Southern comfort

“…Well bless your heart.” This was the quote that my friend, Hazel, had warned me of. “That’s basically a polite way of saying go screw yourself” she had told me. And so it was in Marion, Virginia, that I heard that dreaded line. We were checking into our hotel there and making small talk with the woman attending to us. When I told her where we had come from (Oregon), and where we would eventually wind up (Europe), she smiled and uttered The Phrase. “Well- bless your heart!” My mouth dropped open, my smile turned upside down, and I stared hard at my new adversary. You. Bitch. After all these miles, this is how you greet us?


Of course, this is all imagined and ridiculous (right?). She did utter those words, but I’m sure there weren’t any bad intentions there. In fact she was sweet as peach pie. And I have nothing but good things to say about the General Francis Marion Hotel, in historic downtown Marion, VA. The hotel is a renovated throwback to the roaring twenties, AND full of good ole’ charm like vintage switchboards, antique fixtures, and original card playing rooms.

img_0472What a great place to stay in the middle of a beautiful state. In fact, I never realized how pretty much of the South is; Alabama, Tennessee, and Virginia were all highly scenic states to drive through, even along the interstates. I got my oil changed in Chattanooga and had a good laugh with the guys at the Valvoline about growing up in NY, living in Oregon for the last twelve years, and heading to Scotland.

I should say at this point, I have decided that tasting a wine from every state we enter will be a bonus, but not a top priority. There’s just too much road to cover and we need to spend some time with family before we leave for Europe… Who am I kidding. It’s the wine. I can’t do it any more! My right arm for a decent glass of vino!! O.K., that’s not quite fair, and I have tasted some decent wines along the way. Not the muscadine rose — “Miss Scarlet” — I bought in Mississippi, but still there out there…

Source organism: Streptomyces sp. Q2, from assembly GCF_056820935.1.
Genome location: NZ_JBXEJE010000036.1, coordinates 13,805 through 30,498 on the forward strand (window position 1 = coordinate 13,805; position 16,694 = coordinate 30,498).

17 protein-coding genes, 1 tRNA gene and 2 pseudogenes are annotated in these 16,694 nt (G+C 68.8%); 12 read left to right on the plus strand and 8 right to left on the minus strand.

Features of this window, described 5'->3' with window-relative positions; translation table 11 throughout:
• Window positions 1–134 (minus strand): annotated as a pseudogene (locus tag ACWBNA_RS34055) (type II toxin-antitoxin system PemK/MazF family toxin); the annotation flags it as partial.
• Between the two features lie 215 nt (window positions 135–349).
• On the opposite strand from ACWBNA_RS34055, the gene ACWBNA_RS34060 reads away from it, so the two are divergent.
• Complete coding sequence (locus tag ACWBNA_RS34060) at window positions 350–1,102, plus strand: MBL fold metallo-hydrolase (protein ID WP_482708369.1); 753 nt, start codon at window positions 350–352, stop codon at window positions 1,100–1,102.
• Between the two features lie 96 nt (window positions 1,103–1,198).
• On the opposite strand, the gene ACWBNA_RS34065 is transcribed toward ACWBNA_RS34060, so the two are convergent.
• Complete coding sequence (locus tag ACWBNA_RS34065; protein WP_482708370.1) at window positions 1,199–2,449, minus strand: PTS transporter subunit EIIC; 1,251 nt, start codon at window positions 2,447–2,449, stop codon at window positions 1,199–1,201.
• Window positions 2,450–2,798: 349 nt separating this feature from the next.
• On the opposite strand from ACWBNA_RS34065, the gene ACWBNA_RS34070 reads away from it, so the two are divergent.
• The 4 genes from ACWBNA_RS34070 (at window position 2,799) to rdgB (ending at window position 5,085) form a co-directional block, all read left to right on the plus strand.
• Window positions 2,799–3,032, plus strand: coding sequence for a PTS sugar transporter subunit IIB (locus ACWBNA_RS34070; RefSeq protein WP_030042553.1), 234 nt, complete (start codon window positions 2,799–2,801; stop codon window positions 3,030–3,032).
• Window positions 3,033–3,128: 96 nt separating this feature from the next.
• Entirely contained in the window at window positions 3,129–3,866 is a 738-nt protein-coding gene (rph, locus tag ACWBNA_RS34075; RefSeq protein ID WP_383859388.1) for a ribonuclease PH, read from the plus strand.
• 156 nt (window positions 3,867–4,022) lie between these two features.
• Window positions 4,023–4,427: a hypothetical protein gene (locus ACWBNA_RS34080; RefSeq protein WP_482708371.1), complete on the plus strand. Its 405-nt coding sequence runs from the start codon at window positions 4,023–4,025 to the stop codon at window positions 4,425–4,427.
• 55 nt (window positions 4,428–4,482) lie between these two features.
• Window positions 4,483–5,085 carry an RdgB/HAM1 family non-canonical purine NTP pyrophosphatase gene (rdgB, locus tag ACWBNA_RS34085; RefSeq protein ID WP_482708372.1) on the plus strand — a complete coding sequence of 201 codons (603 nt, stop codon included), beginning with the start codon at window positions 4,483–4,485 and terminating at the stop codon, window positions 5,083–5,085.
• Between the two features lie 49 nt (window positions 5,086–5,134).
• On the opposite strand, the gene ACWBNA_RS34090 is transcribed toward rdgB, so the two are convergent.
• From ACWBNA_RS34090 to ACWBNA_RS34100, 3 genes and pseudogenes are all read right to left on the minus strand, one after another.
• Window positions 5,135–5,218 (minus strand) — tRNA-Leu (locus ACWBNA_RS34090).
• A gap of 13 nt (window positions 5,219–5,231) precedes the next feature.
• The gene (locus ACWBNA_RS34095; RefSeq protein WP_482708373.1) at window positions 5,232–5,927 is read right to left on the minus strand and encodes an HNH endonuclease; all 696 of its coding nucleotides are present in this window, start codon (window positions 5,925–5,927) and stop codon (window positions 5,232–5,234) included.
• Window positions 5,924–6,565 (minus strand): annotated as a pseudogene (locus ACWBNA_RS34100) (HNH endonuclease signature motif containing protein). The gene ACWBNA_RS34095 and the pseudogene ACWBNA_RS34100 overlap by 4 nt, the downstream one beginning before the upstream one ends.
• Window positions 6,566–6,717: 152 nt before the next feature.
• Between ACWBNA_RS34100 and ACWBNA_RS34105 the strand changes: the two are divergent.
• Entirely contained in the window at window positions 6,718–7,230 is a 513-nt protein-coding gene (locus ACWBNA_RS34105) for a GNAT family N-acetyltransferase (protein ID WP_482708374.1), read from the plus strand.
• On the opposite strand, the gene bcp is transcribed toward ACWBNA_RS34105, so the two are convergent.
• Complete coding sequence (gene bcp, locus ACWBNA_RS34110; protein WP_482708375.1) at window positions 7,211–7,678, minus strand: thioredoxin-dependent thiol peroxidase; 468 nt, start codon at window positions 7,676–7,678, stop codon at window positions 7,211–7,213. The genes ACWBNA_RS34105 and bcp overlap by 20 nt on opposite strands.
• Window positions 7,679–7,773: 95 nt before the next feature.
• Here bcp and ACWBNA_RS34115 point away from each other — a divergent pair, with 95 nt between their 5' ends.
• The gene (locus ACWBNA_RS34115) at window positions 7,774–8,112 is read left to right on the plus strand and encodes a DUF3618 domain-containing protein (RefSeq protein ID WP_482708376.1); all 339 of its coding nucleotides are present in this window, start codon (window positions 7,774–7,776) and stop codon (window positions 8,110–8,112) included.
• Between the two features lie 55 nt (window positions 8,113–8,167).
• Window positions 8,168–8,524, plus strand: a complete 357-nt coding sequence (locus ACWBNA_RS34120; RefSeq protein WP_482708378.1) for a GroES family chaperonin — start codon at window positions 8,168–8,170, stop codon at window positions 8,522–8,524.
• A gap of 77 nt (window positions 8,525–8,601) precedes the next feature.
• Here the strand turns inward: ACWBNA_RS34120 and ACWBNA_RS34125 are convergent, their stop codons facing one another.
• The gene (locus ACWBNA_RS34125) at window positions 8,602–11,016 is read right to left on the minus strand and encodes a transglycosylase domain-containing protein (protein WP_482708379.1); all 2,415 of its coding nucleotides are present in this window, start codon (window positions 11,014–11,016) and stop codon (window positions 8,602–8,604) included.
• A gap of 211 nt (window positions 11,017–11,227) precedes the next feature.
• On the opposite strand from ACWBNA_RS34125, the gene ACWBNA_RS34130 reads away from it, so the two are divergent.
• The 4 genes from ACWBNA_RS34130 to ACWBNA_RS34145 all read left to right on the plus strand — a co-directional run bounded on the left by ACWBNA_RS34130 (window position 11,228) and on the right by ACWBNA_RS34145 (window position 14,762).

The cabernet franc from Horton Vineyards I bought at Handsome Molly’s cafe (hi Angie) in Marion was surprisingly good. Not Loire valley pretty, and not as lush and ripe as some of the Washington state cab franc, but still full of sweet herbal and spiced fruit flavors. I should have bought this before we had dinner at the hotel’s adjoining restaurant, The Black Rooster- a symbol that was often used during the prohibition to secretly advertise “drinks served here”. It would have gone well with the black and blue ribeye. And who can complain about fried green tomatoes and eggs for breakfast?img_0474

I’ll miss the South. I never would have thought I’d be saying that. Pre-conceived notions can be very, very strong, and I won’t lie- I had my share of them about much of the South. But after spending some time here, talking to the locals, and seeing some of the countryside, I can now say that I might have a better sense of what “Southern comfort” is all about. Not everyone moves like slugs, and not everyone drives a pickup with a rebel flag pasted to their bumper. Just like not everyone from NY wears gold chains, and tawks like dis. Although there are lots of those. In any case, I’m glad to have had my Yankee eyes opened a bit more, and I’m even happier to have tasted some good southern wine. It’s time to git on up to NY and taste some local wine there. Stay tuned…

Y’all take care now, y’ hear?



~ by Jared on April 15, 2009.

2 Responses to “Southern comfort”

  1. Oh my goodness. I grew up in a family of cotton farmers in the Mississippi delta just south of Memphis.
    My aunt Celista Bell told me (as a child): “Shoogha, down South we can talk about somebody all we want and say whateva we want about them –just as long as you always add ‘bless their heart’!”

    Usually we reserve the usage you are fearing for people who say something like: “Oh, I feel just terrible about having to take your land, really I do.” or “We accept full responsibility for those levee failures that flooded New Orleans in 2005.” or “We just don’t have the same Race problem up North.”

    You just don’t fit that bill, Jared. Judging from your posts, I’d bet that concierge meant it as a real blessing. We love hearing about other places from people of other places.
    Hehehe… that isn’t to say your friend is incorrect –especially in Virginia, Ha! So, if you think that is happening again, just look that person in the eye and laugh. They’ll get it if that is what they’re up to.

    Enjoy the rest of your trip and…
    bless yer heart!
    Editilla~New Orleans Ladder

    • Hi Bruce,

      …well bless YOUR heart! 🙂 I’ve been saying this to EVERYBODY. The guy at the gas station. The woman in the check-out line at the grocery store. My wife. Cops. Myself in the mirror. I love it! BLESS ALL Y’ALL HEARTS!!

      Seriously, I think she was being sincerely sweet and I feel like I’ve been let in on a secret language down south. Pretty cool…

      Bles- ahhh, enough already.

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